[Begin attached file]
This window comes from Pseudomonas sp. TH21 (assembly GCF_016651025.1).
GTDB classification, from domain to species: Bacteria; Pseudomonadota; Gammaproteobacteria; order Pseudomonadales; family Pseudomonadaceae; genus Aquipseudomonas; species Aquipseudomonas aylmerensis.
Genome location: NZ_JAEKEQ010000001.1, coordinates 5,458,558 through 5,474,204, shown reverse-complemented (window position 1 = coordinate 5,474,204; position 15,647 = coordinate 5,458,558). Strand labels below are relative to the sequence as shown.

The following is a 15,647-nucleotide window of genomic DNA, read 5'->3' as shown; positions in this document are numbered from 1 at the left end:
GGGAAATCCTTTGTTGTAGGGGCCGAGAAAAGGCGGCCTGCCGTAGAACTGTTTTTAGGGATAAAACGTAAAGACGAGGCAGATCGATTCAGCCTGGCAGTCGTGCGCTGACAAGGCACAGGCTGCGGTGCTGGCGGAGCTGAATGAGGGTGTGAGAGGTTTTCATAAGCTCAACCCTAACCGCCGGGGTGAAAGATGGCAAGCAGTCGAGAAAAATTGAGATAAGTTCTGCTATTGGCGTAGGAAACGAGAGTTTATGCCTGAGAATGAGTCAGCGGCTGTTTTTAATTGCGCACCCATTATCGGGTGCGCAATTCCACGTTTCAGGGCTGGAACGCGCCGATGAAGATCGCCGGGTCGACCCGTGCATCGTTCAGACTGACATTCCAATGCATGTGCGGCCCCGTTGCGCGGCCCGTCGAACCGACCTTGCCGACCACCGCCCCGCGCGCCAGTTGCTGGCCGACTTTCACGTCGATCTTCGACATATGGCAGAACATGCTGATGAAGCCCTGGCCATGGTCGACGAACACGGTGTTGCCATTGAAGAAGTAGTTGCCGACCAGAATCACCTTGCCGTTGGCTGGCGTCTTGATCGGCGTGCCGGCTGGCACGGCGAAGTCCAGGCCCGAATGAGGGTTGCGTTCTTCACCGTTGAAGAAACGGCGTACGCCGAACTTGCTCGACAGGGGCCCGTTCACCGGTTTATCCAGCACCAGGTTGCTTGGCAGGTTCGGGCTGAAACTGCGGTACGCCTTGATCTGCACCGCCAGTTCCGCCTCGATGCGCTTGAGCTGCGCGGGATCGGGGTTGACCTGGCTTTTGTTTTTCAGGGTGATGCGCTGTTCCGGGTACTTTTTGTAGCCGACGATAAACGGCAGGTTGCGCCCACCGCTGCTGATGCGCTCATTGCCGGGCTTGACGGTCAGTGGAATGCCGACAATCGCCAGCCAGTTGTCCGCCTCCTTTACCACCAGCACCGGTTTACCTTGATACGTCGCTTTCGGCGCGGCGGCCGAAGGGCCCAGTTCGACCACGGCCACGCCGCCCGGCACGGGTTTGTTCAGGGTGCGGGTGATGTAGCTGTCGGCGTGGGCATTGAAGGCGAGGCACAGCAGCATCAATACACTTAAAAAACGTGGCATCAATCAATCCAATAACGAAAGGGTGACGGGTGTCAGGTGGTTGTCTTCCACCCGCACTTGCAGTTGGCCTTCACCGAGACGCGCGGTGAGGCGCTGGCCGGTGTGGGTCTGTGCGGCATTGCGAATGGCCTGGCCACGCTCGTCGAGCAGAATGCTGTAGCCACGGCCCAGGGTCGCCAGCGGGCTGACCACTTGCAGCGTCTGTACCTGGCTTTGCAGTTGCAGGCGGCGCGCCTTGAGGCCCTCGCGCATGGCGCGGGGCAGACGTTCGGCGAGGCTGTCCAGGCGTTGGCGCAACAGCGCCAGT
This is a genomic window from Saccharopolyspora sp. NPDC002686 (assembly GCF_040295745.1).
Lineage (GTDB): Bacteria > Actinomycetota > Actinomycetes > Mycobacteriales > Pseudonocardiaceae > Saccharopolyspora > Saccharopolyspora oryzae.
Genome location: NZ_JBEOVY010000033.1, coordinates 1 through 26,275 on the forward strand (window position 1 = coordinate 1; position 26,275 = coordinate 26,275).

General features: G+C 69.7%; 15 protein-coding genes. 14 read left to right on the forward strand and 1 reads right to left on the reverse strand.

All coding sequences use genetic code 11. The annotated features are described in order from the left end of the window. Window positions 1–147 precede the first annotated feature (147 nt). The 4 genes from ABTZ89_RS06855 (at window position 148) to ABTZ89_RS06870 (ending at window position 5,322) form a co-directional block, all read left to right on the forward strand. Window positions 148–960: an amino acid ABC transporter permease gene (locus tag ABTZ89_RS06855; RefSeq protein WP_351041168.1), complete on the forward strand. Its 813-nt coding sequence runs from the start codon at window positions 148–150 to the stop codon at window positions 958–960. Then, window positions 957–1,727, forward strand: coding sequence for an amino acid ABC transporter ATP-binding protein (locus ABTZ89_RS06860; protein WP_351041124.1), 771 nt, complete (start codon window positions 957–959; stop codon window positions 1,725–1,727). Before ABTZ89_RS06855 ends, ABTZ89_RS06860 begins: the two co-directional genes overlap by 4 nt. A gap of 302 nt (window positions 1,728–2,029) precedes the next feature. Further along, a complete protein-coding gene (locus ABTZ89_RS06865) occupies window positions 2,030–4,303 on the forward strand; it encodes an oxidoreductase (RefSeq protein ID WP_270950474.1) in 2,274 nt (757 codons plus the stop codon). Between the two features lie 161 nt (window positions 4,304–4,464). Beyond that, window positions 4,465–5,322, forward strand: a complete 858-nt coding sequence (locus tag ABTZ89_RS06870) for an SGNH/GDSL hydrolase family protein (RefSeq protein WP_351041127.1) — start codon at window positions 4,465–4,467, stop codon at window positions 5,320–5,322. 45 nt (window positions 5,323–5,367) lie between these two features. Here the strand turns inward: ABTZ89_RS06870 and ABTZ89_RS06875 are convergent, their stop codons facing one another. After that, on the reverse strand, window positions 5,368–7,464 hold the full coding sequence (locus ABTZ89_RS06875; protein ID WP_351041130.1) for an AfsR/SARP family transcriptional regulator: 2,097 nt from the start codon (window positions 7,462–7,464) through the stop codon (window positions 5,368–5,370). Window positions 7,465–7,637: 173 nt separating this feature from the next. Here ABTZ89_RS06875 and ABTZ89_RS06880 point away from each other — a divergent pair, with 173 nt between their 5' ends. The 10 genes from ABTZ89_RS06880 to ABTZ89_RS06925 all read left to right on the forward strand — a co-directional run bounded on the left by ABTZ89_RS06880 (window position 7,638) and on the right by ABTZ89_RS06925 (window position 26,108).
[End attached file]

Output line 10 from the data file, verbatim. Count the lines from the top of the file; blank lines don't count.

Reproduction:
All coding sequences use genetic code 11. The annotated features are described in order from the left end of the window. Window positions 1–147 precede the first annotated feature (147 nt). The 4 genes from ABTZ89_RS06855 (at window position 148) to ABTZ89_RS06870 (ending at window position 5,322) form a co-directional block, all read left to right on the forward strand. Window positions 148–960: an amino acid ABC transporter permease gene (locus tag ABTZ89_RS06855; RefSeq protein WP_351041168.1), complete on the forward strand. Its 813-nt coding sequence runs from the start codon at window positions 148–150 to the stop codon at window positions 958–960. Then, window positions 957–1,727, forward strand: coding sequence for an amino acid ABC transporter ATP-binding protein (locus ABTZ89_RS06860; protein WP_351041124.1), 771 nt, complete (start codon window positions 957–959; stop codon window positions 1,725–1,727). Before ABTZ89_RS06855 ends, ABTZ89_RS06860 begins: the two co-directional genes overlap by 4 nt. A gap of 302 nt (window positions 1,728–2,029) precedes the next feature. Further along, a complete protein-coding gene (locus ABTZ89_RS06865) occupies window positions 2,030–4,303 on the forward strand; it encodes an oxidoreductase (RefSeq protein ID WP_270950474.1) in 2,274 nt (757 codons plus the stop codon). Between the two features lie 161 nt (window positions 4,304–4,464). Beyond that, window positions 4,465–5,322, forward strand: a complete 858-nt coding sequence (locus tag ABTZ89_RS06870) for an SGNH/GDSL hydrolase family protein (RefSeq protein WP_351041127.1) — start codon at window positions 4,465–4,467, stop codon at window positions 5,320–5,322. 45 nt (window positions 5,323–5,367) lie between these two features. Here the strand turns inward: ABTZ89_RS06870 and ABTZ89_RS06875 are convergent, their stop codons facing one another. After that, on the reverse strand, window positions 5,368–7,464 hold the full coding sequence (locus ABTZ89_RS06875; protein ID WP_351041130.1) for an AfsR/SARP family transcriptional regulator: 2,097 nt from the start codon (window positions 7,462–7,464) through the stop codon (window positions 5,368–5,370). Window positions 7,465–7,637: 173 nt separating this feature from the next. Here ABTZ89_RS06875 and ABTZ89_RS06880 point away from each other — a divergent pair, with 173 nt between their 5' ends. The 10 genes from ABTZ89_RS06880 to ABTZ89_RS06925 all read left to right on the forward strand — a co-directional run bounded on the left by ABTZ89_RS06880 (window position 7,638) and on the right by ABTZ89_RS06925 (window position 26,108).